Last night, on Prime Time, the gardai announced their plans. The riot squad will be waiting at Parkgate Street, the meeting point for the march. They will prevent demonstrators congregating. In plain English this means: if you try to get to the march, we will attack you. This is a recipe for a massacre.
We have no intention of being massacred. We are calling on everyone who cares about democracy, everyone who cares about free speech, everyone who cares about the right to protest, to join us at the GPO, at the same time, 6 pm on Saturday, to protect the right to protest and show them that they cannot stop us.
But government hype and media saturation mean that there are hundreds or thousands of people who will be coming to Parkgate Street, and who we have no way of contacting. What is going to happen to them? What will they do when the riot squad “attempt to prevent them from congregating”? Is the government trying to start a riot?
We were told the policing of protest had got more professional after they hospitalised a dozen party-goers at Reclaim the Streets two years ago. Indeed it has. The new way to police protests is to stop them happening. But we will still be protesting.
We don’t have leaders. We don’t have stewards. That means we have to look after ourselves and each other. We are told there will be undercover cops from Ireland, Britain and Italy at the demos. In Genoa, many believe that undercover cops smashed windows and tried to start fights between protestors and police.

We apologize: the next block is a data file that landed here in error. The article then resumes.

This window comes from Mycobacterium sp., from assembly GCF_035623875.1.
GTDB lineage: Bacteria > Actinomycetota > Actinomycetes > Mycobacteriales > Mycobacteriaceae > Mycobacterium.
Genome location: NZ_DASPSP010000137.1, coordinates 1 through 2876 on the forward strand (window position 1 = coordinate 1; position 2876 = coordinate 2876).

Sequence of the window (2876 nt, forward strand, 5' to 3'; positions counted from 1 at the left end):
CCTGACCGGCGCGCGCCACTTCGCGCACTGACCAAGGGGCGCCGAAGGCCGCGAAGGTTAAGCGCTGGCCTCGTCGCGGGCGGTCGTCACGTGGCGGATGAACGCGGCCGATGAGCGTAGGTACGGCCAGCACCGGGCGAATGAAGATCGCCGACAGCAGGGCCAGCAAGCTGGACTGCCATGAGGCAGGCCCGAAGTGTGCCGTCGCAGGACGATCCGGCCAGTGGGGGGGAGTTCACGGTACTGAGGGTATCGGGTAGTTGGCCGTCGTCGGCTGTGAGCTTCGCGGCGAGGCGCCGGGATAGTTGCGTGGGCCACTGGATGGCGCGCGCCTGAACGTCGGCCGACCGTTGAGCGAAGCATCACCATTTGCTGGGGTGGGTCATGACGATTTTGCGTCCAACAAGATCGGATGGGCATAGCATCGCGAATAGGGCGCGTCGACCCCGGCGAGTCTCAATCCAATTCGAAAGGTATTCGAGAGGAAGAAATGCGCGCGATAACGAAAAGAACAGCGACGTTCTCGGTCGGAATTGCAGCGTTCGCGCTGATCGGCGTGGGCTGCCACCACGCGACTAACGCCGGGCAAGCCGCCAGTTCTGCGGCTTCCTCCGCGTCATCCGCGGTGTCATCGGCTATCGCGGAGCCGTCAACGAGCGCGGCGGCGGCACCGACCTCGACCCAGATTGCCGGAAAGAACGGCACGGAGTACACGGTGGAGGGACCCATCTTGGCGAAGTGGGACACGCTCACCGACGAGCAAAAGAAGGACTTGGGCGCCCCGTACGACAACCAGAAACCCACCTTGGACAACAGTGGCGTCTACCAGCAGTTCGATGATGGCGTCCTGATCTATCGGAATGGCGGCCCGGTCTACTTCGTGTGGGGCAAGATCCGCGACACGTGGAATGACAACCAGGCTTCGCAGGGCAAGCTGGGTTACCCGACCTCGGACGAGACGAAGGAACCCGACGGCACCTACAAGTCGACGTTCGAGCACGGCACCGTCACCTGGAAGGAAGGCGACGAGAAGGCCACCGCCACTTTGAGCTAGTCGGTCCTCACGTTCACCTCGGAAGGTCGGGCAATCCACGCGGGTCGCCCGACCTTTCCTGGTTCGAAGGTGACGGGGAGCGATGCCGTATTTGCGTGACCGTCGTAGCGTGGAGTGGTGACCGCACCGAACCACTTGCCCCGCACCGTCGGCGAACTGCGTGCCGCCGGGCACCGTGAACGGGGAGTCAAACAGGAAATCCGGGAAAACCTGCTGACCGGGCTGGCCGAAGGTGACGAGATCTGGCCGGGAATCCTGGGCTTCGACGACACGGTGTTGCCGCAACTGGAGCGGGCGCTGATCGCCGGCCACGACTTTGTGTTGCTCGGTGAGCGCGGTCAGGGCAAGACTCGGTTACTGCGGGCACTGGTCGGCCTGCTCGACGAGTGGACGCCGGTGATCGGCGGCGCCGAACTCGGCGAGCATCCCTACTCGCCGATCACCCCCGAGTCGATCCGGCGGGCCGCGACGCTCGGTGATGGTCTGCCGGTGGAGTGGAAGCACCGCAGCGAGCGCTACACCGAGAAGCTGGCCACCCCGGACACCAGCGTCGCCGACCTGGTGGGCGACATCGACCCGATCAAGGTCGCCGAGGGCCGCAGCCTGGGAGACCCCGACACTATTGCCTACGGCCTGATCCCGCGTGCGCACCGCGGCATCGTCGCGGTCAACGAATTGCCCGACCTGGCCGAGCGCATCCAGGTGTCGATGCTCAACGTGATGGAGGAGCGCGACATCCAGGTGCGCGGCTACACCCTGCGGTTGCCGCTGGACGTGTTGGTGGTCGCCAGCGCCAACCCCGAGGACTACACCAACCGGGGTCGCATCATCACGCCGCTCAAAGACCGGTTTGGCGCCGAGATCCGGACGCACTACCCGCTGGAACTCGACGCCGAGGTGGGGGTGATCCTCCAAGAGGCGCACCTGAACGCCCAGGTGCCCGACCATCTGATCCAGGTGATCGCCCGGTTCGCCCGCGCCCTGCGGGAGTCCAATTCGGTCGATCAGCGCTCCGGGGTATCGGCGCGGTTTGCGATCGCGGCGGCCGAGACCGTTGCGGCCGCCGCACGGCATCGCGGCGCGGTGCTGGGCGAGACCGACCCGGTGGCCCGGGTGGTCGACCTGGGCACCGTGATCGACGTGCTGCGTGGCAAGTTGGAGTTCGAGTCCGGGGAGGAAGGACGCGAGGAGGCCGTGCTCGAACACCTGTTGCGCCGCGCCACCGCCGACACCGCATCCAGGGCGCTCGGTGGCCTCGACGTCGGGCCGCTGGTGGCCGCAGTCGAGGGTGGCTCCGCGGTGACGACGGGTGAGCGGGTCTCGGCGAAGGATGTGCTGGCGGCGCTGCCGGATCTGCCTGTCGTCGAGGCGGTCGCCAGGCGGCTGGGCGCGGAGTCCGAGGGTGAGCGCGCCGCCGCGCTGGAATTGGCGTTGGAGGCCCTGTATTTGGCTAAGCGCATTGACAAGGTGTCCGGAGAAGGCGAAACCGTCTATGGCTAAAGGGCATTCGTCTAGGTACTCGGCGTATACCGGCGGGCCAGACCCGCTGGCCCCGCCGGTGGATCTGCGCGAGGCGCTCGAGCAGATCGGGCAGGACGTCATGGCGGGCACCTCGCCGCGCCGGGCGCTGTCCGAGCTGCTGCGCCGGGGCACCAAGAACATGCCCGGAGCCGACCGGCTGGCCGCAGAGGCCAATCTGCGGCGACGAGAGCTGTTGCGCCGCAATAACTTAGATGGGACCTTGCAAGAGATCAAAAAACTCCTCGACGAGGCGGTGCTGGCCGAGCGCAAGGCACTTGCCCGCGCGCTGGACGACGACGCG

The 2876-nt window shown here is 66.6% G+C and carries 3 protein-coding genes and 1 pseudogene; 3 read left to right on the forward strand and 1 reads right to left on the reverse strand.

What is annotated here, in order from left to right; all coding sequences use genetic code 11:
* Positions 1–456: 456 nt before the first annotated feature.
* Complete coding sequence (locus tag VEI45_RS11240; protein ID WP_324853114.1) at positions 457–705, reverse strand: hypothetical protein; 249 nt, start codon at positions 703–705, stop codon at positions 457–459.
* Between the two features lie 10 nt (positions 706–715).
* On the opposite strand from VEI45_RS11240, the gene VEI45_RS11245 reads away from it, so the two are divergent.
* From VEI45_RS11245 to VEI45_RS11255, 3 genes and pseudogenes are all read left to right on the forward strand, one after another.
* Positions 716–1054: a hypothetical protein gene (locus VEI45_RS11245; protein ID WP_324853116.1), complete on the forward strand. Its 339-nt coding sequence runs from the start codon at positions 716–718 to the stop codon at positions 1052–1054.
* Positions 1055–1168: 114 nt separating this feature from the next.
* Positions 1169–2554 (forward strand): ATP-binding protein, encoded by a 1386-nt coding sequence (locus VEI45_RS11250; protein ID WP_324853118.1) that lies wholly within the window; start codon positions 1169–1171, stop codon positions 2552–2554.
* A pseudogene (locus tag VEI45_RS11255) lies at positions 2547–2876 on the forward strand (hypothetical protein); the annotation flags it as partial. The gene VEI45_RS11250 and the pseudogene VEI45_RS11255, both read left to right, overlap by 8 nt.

If you see disguised policemen, don't fight them. Surround them peacefully and calmly, talk to them, and stop them if they are endangering others. Don't get paranoid: honey attracts wasps. But honey is still sweet, and we still have picnics in the sun.
This weekend will still be cheerful despite the wasps. It will still be friendly despite the threats. It will still be colourful despite the riot squad. We have learned over the years to trust each other as people who care enough to make an effort, as activists who know what they are doing, as good friends. Now we want to expand that circle and bring more people in.
Dublin is part of Europe. The real Europe, of our friends in Poland who are experiencing the same repression now they are joining the EU as they did previously. The same repression we are experiencing. The Europe of the May Day protests in Milan and Barcelona. The Europe of low-paid workers, of migrants, of Indymedia activists, of radical lifestyles, of centuries of struggles for the right to protest.
But Dublin is also part of the world. And this weekend Irish activists who have worked with indigenous people in Mexico and trade unionists in Colombia, with independent media in the US and environmentalists in Australia, with roads protests in Britain and social centres in Italy, with farming women in Africa and democracy movements in Asia, these Irish activists are coming together.
Bringing it all back home.
And to all our other friends, old and new, from Dublin and all over Ireland, from Britain and Europe, from America north and south, from Africa and Asia, however you came here, whatever the issue that touches your heart, whatever clothes you wear, whatever music you like –
Welcome to Dublin.
Welcome to the weekend.
Welcome to the real celebration!
Dublin Grassroots Network spokespersons: